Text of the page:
Traveled to Chicago for a friend’s wedding. Awesome time!


Started blogging again! Turned in my med school application (AMCAS) early – oh yeaaa!!

Led a month long boot camp as an instructor for SweatU


Also published my first med student spotlight. It was on Naya, a second year med student. The post received a lot of positive feedback and has become the second highest viewed post on my blog at 548 views (as of today).

My cousin visited me from South Africa – awesome time!


Wrote a lot of secondaries for med schools

Got my braces installed – I am now team metal mouth 😛

Competed in my second Spartan Obstacle race


Took my MCAT again – no more!

Taught my first college seminar (preceptorial): “Say NO to the Freshman 15!

Invited to be a campaign manager for Memunatu Magazine’s Indiegogo campaign

Accepted high school cross country coaching position!

Got my first med school interview invite!!!

Presented at a conference on research I’ve been working on at my job (I was a co-presenter)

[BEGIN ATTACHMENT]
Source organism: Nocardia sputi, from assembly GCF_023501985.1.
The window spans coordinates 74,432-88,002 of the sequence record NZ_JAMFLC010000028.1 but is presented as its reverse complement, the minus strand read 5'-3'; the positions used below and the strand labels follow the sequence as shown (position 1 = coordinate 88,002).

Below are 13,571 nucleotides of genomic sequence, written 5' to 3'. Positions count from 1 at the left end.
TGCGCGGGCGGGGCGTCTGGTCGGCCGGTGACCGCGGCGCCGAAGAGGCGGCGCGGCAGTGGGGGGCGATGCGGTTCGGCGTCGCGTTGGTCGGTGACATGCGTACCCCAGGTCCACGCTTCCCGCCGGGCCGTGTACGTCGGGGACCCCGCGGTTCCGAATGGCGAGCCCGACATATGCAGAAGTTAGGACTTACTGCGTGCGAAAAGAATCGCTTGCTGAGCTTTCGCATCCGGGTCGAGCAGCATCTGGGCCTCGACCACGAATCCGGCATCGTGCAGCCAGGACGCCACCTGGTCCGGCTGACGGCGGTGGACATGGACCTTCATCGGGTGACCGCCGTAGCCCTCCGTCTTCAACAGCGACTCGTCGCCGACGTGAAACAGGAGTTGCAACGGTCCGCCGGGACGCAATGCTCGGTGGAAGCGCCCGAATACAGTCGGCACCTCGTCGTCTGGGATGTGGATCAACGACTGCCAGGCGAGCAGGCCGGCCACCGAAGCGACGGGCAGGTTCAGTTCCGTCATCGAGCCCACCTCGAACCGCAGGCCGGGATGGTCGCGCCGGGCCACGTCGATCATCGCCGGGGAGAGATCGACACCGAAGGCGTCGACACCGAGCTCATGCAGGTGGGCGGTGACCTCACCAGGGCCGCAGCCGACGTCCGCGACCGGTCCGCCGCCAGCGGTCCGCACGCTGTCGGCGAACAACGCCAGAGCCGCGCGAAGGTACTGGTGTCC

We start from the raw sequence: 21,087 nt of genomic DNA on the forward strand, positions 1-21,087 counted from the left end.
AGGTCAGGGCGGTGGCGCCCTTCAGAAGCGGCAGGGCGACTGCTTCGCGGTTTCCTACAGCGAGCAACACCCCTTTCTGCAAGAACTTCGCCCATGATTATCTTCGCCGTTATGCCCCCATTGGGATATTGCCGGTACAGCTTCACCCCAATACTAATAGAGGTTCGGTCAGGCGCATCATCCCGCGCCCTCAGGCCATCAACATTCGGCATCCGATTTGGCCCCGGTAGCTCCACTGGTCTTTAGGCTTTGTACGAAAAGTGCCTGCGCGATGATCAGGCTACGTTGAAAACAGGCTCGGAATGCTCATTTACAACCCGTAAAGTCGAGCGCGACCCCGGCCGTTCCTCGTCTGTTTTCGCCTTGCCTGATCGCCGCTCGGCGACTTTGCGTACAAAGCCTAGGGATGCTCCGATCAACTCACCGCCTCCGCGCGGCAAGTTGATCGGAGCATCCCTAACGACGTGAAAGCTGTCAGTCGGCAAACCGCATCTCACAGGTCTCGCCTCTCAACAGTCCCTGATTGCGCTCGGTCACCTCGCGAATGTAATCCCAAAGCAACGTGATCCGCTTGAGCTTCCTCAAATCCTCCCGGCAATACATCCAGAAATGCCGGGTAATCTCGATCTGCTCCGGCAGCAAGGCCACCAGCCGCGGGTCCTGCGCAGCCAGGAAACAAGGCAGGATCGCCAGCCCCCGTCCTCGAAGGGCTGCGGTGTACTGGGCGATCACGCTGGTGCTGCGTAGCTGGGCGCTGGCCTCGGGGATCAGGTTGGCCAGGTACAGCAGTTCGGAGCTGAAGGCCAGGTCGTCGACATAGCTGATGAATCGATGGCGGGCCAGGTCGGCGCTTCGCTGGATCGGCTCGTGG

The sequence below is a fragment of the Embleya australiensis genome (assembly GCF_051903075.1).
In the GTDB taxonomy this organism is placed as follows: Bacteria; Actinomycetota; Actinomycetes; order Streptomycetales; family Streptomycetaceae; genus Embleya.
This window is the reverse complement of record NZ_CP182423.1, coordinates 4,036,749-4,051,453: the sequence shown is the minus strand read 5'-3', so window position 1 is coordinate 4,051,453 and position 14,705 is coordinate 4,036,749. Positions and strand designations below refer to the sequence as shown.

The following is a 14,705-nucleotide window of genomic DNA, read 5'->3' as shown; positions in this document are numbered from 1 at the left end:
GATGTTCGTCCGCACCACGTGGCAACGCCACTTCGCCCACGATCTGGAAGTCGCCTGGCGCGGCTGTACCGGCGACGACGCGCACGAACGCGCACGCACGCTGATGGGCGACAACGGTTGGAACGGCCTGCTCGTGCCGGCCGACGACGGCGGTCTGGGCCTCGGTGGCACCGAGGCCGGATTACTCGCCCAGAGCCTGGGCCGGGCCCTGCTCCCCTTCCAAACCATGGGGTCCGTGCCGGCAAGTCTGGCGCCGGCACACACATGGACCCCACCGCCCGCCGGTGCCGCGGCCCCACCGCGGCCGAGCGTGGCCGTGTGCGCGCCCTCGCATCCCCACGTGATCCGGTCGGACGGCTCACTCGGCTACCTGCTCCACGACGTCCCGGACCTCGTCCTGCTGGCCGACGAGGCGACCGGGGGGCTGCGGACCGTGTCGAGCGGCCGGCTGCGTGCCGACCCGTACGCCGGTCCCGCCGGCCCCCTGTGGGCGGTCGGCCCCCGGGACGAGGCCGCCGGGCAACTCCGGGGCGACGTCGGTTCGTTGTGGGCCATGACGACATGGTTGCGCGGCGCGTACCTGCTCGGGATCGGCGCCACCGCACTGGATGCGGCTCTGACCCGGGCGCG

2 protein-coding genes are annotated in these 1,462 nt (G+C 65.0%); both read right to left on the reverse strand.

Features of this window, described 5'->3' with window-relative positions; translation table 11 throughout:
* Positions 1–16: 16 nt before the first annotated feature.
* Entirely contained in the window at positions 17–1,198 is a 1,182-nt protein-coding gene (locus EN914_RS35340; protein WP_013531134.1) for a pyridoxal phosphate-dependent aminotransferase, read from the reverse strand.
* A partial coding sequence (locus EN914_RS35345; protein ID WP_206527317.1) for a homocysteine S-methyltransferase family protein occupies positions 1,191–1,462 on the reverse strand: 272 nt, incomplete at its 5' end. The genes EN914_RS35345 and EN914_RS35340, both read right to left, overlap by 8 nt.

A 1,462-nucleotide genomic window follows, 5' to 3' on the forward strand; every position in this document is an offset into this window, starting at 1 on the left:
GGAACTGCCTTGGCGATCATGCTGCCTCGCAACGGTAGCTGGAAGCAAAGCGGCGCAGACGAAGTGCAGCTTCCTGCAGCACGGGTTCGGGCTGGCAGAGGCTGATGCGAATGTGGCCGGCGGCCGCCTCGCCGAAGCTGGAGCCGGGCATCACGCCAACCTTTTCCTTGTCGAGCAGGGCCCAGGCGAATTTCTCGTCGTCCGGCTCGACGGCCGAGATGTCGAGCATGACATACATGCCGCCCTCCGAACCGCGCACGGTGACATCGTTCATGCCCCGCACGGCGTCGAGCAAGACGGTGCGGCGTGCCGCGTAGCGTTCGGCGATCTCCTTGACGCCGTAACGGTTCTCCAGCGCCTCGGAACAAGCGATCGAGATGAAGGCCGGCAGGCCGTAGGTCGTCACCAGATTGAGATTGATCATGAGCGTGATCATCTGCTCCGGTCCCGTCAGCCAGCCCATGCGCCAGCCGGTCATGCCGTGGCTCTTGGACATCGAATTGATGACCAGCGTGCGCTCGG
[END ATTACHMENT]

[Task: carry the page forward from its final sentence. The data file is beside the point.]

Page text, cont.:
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My birthday! Had a blast ALL week

Med school interview!


Got into a relationship with the most awesome guy 🙂

I attended the RWJF Scholars Forum and SMDEP Alumni Summit – great time!

My first radio appearance!

I published my post: “#WhiteCoats4BlackLives: Acknowledging The Political Determinants of Health” which became the most viewed post on my site. In just less than a month, it has 1,122 views!

My post on the national white coat die-in gets published on “The health Care Blog.” This was a major accomplishment for me!! You can check it out here.

I get a promotion at my job!